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Pet Euthanasia: The Fear of "Too Soon"

Every day we have with our pets is precious. But consider whether getting more time hampers your pet's quality of life.

"In my particular role as a veterinary oncologist, often working with clients whose pets have chronic conditions and terminal diseases, very few of them ever tell me that they made their decision too hastily," Kow says. "However, I do hear often that they felt like they waited too long."

The pain of losing an animal is hard enough without the regret that they suffered. "I've been there," Damewood says. “I once had a sick kitty I was going to 'fix' because, by God, I'm a veterinarian. And I left it a week too long, and I've regretted it for the 15 years since."

When it comes time for this decision, know that you're doing this for your pet and not to them, says Kow. "It is a subtle but key distinction."

Saying Goodbye: Coping With the Death of a Pet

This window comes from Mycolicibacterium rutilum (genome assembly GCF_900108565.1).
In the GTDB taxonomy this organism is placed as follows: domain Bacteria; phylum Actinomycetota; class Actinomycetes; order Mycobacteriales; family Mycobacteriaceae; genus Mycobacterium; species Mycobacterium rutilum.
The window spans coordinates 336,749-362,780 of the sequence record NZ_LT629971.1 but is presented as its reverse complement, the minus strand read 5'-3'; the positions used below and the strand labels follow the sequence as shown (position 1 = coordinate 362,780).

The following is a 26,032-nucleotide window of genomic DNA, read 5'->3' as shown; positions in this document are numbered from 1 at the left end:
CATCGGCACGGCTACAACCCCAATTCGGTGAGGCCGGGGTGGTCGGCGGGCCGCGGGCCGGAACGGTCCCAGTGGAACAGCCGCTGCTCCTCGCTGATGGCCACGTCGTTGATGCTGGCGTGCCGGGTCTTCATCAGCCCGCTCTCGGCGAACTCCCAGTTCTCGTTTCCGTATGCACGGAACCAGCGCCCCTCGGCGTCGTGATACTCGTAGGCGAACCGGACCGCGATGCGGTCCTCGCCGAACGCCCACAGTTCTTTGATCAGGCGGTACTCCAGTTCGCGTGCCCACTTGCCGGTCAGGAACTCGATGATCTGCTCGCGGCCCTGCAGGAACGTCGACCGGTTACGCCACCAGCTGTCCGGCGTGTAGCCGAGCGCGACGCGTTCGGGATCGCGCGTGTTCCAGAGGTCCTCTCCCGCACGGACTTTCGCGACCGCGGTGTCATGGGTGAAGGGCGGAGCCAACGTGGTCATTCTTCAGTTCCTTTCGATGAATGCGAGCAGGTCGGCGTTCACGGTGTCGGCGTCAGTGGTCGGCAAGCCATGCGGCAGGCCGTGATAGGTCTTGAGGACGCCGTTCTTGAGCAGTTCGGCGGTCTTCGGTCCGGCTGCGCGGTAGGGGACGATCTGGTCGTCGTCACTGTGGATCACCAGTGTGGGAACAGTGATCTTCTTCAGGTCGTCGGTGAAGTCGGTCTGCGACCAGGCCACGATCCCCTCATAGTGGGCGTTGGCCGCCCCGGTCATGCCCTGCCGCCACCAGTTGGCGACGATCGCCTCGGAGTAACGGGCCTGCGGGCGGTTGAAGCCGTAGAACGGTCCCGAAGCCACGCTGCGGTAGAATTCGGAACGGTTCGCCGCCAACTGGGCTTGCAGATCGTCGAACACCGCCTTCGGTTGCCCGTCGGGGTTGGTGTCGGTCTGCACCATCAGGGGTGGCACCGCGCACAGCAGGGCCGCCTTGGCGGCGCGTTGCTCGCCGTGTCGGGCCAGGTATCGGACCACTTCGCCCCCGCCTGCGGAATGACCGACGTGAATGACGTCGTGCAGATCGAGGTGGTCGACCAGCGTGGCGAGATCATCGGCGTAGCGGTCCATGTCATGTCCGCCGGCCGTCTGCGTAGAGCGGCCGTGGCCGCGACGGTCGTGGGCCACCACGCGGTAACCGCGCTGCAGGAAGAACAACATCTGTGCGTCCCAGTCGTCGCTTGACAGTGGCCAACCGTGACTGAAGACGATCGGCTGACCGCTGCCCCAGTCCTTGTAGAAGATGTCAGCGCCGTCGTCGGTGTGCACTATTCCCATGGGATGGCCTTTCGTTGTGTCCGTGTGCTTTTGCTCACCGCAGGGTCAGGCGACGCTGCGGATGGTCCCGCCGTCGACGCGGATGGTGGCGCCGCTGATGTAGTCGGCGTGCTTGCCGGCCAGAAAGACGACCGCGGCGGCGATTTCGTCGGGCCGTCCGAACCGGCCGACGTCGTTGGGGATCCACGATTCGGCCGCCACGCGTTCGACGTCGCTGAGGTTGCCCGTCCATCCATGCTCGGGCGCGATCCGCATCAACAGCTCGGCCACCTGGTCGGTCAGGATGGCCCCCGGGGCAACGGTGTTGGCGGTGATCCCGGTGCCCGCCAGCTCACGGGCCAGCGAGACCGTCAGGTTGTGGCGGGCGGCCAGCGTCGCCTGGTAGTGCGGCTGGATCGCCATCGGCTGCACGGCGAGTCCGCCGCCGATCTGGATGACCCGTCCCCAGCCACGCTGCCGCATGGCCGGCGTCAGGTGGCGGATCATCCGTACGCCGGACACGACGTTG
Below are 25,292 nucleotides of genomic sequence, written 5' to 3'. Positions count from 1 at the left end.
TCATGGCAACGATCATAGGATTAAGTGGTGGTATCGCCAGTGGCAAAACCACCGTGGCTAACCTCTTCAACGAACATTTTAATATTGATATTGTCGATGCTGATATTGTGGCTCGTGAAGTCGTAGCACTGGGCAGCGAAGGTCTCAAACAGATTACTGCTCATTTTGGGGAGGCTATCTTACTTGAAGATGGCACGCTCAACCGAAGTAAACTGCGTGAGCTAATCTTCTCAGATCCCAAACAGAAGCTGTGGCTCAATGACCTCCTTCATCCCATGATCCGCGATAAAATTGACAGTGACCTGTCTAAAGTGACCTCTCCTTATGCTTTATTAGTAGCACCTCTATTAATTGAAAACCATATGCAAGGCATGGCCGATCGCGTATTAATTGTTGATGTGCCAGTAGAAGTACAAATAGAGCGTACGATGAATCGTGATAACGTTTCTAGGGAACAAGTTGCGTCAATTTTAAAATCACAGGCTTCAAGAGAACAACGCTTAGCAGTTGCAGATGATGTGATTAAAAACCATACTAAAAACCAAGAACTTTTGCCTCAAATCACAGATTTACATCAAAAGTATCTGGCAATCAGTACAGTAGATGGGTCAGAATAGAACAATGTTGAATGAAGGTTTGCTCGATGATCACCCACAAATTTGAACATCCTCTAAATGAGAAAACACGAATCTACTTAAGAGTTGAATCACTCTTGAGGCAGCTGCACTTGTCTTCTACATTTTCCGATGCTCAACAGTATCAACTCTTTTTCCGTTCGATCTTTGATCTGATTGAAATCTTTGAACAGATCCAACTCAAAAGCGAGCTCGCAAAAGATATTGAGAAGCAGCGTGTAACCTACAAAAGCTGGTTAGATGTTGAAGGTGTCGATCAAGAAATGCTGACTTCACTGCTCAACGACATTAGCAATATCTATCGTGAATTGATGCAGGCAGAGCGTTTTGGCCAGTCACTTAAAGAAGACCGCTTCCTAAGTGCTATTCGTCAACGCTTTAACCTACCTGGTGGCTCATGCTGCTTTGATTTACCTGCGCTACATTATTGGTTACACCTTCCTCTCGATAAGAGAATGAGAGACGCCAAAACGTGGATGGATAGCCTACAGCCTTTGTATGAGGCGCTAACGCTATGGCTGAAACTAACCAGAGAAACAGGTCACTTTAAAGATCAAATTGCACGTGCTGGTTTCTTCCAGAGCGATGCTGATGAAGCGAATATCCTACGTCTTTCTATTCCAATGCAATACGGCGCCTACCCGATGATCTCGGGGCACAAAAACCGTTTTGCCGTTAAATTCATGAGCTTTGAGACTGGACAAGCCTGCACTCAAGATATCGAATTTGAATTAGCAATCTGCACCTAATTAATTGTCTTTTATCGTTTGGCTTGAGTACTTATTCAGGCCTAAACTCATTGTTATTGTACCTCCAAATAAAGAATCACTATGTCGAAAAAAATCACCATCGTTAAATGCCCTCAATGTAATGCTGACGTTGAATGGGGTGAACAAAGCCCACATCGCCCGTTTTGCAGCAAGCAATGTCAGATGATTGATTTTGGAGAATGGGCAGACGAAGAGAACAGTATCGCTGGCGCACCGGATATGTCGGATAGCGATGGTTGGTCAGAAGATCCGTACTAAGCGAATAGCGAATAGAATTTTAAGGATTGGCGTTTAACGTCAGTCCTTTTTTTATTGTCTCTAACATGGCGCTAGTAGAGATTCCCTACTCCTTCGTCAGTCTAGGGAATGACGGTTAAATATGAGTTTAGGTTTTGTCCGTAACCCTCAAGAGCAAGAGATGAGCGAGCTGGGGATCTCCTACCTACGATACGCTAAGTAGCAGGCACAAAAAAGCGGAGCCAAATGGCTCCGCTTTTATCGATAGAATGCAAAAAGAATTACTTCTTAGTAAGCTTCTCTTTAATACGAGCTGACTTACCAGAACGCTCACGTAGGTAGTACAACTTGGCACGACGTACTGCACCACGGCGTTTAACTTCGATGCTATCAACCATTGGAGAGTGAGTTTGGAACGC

There's no shortcut around grief. You simply have to let yourself grieve, however long it takes. "There are no time tables or benchmarks for getting over it," Kow says.

And don't let people tell you 'it's just a pet,' because it's not ... it's a family member," Damewood says. "Grieve as long as you have to, in whatever way makes you feel better. I had a lock of hair in a dresser drawer for years from one of my kitties."

Even if you feel confident in your choice to put your pet to sleep, you may still feel great pain before and after. Remember the good times you had with your companion, and "know that the sadness of their loss is a small payment for all the joy and happiness that our departed pets have brought us," Kow says.

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